What Does Developing "Fingers" Have to Do with Carmaking?


This is a series showcasing Toyota's research in non-automotive fields. This time, we delve into the world of... finger-making?!

Something out of the ordinary is brewing at Toyota. To find out more, we visited the Honsha Plant in Toyota City.

Believe it or not, one of the plant’s engineers is developing not cars or vehicle parts but—of all things—artificial fingers. What exactly is going on?

Down to the bone

Let’s dive right in: here is the digit in question. Despite being just an imitation of the real thing, it even comes with a metal “bone” at its core.

We asked the project leader why something like this was being developed.

Tatsuro Mori, Project Manager, Elemental Technology Development Dept., Production Engineering Div.

To keep frontline workers safe.

As is true across the manufacturing industry, falling birthrates and an aging population mean our workforce will keep shrinking. More and more, we are likely to find ourselves working alongside robots.

With people and robots coming closer, there are concerns about the safety risks to workers’ hands.

Many injuries in the manufacturing sector involve hands and fingers, which may become caught in machinery.


We teamed up with Panasonic’s Product Analysis Center to develop a dummy finger for assessing safety.

ISO (International Organization for Standardization) standards include safety evaluation guidelines. However, these don’t account for the possibility of fingers being caught in narrow spaces under 10 mm, and there are inevitable limits to detecting dangers with sensors.

Automotive parts are often hard or have sharp edges. They also involve much intricate work, so we needed a tool for assessing the degree to which fingers could become trapped within small surface areas.

Development kicked off in 2019 as a collaboration with Nagoya University and Panasonic, which was engaged in similar research.

Working with the Safety & Health Promotion Division that oversees safety at Toyota, Mori led the project as part of his role coordinating plant-wide robotics and automation. Among some 70,000 Toyota employees in Japan, he is the only one making fingers.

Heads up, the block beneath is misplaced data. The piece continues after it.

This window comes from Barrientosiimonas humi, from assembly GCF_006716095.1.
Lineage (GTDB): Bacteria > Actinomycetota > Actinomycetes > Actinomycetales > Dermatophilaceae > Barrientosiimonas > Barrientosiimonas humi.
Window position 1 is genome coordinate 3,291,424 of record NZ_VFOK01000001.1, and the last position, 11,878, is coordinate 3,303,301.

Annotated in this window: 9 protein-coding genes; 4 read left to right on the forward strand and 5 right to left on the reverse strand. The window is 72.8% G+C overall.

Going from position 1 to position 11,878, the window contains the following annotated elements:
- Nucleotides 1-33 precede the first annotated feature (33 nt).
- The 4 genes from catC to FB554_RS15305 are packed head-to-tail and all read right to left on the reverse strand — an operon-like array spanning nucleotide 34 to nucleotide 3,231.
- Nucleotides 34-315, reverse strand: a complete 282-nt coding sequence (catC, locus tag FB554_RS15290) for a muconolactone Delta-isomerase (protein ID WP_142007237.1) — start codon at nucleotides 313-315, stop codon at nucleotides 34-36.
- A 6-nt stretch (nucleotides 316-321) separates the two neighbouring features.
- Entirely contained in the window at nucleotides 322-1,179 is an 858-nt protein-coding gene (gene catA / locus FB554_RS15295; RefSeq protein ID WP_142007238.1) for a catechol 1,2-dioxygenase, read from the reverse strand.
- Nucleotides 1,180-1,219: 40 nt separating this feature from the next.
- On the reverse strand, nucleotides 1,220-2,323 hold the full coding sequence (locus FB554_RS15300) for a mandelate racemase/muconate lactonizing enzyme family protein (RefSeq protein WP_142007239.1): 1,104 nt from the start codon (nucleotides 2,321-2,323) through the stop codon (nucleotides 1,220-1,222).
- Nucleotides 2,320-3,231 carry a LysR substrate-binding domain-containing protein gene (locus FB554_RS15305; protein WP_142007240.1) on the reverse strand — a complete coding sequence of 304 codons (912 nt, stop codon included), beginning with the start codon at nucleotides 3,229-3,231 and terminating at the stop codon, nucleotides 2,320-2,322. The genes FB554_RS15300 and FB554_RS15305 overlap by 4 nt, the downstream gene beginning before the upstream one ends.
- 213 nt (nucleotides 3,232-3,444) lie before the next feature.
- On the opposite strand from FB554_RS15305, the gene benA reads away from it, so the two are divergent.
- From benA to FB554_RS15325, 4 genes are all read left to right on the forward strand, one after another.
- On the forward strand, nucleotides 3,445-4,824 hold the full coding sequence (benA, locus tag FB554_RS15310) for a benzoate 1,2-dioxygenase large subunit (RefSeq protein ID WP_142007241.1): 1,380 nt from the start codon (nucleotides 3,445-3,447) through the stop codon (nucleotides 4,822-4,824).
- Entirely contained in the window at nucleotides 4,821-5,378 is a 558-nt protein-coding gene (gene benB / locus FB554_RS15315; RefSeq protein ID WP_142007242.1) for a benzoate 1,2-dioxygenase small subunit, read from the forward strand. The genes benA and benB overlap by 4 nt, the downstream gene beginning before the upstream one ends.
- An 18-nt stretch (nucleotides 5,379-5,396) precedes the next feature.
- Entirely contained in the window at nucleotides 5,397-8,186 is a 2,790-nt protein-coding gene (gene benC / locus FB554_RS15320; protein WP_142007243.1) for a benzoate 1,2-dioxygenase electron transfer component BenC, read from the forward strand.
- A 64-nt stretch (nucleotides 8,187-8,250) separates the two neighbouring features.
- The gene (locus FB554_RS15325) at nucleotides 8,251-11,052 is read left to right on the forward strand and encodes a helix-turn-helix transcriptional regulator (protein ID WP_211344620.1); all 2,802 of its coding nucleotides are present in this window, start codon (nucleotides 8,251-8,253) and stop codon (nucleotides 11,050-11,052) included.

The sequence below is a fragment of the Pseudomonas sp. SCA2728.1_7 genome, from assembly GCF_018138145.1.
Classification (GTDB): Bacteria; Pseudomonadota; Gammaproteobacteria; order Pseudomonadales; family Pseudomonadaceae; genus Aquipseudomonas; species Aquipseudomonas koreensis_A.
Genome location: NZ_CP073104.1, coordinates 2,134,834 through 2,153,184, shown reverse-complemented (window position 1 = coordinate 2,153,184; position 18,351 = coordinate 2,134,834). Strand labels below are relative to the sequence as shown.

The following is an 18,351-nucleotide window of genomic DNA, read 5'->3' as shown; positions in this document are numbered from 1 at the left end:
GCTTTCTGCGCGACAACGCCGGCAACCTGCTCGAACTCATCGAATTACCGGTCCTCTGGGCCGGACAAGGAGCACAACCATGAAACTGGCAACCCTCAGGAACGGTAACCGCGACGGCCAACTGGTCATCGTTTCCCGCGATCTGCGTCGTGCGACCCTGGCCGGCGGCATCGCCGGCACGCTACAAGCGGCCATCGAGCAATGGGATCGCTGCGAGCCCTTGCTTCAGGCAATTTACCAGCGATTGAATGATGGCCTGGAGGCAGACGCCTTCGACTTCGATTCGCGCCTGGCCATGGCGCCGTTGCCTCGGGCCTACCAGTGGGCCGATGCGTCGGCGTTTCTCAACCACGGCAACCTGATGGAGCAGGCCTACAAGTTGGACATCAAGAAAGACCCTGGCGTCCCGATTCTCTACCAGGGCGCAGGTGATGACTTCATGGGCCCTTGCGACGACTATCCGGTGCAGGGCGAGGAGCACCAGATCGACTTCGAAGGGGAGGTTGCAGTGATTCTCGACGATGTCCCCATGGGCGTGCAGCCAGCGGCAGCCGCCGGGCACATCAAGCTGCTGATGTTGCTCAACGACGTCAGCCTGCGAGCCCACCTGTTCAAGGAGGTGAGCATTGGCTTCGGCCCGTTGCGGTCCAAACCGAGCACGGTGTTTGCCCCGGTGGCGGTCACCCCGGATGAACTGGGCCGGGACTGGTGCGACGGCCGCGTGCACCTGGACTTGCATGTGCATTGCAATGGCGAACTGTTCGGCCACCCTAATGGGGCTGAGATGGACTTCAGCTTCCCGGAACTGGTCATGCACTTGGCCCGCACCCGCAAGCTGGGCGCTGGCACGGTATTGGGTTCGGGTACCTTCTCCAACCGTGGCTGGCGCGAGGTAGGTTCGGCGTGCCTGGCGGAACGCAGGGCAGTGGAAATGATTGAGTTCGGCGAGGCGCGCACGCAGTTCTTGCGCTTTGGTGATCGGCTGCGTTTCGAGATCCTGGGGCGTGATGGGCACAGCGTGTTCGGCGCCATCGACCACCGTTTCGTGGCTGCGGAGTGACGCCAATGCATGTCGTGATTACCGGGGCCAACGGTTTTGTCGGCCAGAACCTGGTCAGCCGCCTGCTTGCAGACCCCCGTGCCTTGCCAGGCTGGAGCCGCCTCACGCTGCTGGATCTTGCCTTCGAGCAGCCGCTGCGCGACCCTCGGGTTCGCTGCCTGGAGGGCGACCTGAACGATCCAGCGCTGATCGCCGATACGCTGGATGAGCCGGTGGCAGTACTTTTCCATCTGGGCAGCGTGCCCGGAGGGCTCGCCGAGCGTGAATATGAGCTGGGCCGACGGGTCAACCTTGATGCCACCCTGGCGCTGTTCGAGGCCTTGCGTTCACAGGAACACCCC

As for the implement itself, it seems strikingly analog for this day and age. Meaning no disrespect, we posed the question to Mori.


At the outset, Panasonic’s intention was to create something that would give us data to analyze.

Meanwhile at Toyota, we spoke with the manufacturing division and found that workers preferred something analog that anyone could easily use onsite without a computer. As such, we centered our ideas on being practical and functional.

Every plant is seeking to introduce more productive robots. But if safety assessments take too long, implementation is delayed. Our analog solution reduces the time and effort involved in evaluating safety.

Although an over-emphasis on safety may lead to excessive precautions, making safety the top priority can also help raise productivity. That’s the power of analog—amazingly, this approach eases the workloads of those who assess safety and, by introducing robots, those working on the front lines, while also boosting safety in the process.

The damage plain for all to see

With that, Mori started up some machines to demonstrate the kinds of dangers that lurk on the factory floor.


Fortunately, thanks to the meticulous safety measures put in place at each facility, we haven’t had any major accidents involving people working alongside robots so far.

However, it takes a lot of time to check whether these safety measures are adequate. By contrast, inspecting the damage on a dummy finger instantly shows you how much force would cause an injury if a worker’s hand was caught.

The dummy fingers allow us to visually adjust mechanical forces to safe levels.

At present, these artificial digits are increasingly being used at Toyota’s plants in Japan. Mori also revealed the development backstory, including how a particular animal skin helped him achieve the squishy elasticity of a real finger.